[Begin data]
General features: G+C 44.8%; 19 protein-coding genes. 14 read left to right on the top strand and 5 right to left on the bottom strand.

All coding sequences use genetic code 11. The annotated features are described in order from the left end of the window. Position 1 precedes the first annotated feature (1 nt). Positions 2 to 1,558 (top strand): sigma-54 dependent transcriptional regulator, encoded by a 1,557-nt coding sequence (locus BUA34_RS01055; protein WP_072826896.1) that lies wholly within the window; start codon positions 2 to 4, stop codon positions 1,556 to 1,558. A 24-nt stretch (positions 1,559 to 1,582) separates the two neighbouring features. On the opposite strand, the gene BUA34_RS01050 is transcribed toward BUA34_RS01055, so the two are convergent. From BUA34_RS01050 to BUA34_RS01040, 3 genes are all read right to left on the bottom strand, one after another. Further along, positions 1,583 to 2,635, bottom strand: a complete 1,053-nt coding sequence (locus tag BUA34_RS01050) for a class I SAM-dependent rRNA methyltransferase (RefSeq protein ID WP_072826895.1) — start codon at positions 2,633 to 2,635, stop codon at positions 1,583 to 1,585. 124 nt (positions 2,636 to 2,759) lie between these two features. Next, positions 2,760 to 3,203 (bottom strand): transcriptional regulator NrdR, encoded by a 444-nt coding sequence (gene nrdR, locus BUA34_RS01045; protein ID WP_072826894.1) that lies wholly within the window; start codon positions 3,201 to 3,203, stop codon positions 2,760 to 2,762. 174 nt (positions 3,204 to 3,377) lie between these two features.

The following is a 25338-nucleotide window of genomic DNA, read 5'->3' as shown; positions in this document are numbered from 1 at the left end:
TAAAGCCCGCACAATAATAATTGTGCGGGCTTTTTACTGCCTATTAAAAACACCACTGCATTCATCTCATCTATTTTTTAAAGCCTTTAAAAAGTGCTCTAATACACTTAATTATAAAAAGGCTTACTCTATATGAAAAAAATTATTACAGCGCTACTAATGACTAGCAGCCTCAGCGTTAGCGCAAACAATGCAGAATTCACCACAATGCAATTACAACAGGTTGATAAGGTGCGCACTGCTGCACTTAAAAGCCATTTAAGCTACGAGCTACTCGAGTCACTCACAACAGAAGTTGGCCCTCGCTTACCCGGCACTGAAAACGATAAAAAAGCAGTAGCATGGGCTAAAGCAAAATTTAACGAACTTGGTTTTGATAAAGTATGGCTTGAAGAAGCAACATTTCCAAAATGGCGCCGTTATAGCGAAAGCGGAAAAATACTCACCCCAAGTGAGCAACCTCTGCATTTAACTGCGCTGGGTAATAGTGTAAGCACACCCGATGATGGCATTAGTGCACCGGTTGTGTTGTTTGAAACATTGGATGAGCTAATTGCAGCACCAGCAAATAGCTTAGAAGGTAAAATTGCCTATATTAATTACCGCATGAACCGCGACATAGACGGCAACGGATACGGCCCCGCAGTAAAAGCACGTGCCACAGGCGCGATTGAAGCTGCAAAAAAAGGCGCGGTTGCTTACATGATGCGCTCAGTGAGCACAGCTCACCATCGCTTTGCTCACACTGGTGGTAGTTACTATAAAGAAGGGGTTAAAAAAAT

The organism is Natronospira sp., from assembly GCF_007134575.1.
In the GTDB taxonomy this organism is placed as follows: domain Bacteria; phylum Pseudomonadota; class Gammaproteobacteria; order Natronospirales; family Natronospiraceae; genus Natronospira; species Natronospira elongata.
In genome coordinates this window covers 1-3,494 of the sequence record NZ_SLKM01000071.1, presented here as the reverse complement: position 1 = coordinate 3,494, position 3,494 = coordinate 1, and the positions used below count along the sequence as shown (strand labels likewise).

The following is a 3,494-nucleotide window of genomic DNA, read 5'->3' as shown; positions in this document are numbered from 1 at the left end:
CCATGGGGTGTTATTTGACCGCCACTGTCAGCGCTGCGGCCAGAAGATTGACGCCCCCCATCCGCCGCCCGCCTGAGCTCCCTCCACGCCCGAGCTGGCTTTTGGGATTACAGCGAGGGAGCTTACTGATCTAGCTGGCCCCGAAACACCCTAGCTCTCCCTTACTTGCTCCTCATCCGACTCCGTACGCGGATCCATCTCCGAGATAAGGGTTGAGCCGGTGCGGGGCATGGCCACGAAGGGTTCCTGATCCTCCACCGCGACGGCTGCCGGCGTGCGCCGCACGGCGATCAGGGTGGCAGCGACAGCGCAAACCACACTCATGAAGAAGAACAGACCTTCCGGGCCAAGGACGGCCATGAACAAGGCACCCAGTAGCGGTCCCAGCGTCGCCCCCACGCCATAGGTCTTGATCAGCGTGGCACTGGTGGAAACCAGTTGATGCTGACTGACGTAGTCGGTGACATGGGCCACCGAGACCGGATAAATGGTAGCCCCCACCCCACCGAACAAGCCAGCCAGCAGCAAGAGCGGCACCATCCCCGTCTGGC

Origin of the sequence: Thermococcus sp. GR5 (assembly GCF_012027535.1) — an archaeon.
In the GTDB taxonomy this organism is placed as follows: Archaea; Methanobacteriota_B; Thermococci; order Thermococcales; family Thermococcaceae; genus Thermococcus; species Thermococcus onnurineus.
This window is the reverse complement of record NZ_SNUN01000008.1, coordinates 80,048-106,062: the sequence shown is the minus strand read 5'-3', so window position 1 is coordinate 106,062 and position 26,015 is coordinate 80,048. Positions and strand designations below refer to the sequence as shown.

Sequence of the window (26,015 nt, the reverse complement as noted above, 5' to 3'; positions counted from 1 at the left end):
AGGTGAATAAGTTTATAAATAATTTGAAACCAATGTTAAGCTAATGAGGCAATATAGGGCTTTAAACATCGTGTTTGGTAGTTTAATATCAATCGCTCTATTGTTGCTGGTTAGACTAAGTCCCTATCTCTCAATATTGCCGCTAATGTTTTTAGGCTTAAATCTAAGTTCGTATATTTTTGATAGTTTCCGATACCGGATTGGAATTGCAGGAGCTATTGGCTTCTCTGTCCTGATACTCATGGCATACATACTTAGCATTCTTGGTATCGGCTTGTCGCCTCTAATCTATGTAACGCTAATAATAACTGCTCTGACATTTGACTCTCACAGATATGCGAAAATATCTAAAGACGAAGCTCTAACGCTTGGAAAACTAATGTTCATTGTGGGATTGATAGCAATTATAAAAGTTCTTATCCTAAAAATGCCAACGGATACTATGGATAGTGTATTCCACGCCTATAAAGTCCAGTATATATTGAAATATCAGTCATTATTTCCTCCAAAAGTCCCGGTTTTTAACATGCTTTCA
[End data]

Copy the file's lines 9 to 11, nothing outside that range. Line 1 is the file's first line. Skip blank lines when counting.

CCATGGGGTGTTATTTGACCGCCACTGTCAGCGCTGCGGCCAGAAGATTGACGCCCCCCATCCGCCGCCCGCCTGAGCTCCCTCCACGCCCGAGCTGGCTTTTGGGATTACAGCGAGGGAGCTTACTGATCTAGCTGGCCCCGAAACACCCTAGCTCTCCCTTACTTGCTCCTCATCCGACTCCGTACGCGGATCCATCTCCGAGATAAGGGTTGAGCCGGTGCGGGGCATGGCCACGAAGGGTTCCTGATCCTCCACCGCGACGGCTGCCGGCGTGCGCCGCACGGCGATCAGGGTGGCAGCGACAGCGCAAACCACACTCATGAAGAAGAACAGACCTTCCGGGCCAAGGACGGCCATGAACAAGGCACCCAGTAGCGGTCCCAGCGTCGCCCCCACGCCATAGGTCTTGATCAGCGTGGCACTGGTGGAAACCAGTTGATGCTGACTGACGTAGTCGGTGACATGGGCCACCGAGACCGGATAAATGGTAGCCCCCACCCCACCGAACAAGCCAGCCAGCAGCAAGAGCGGCACCATCCCCGTCTGGC

Origin of the sequence: Thermococcus sp. GR5 (assembly GCF_012027535.1) — an archaeon.
In the GTDB taxonomy this organism is placed as follows: Archaea; Methanobacteriota_B; Thermococci; order Thermococcales; family Thermococcaceae; genus Thermococcus; species Thermococcus onnurineus.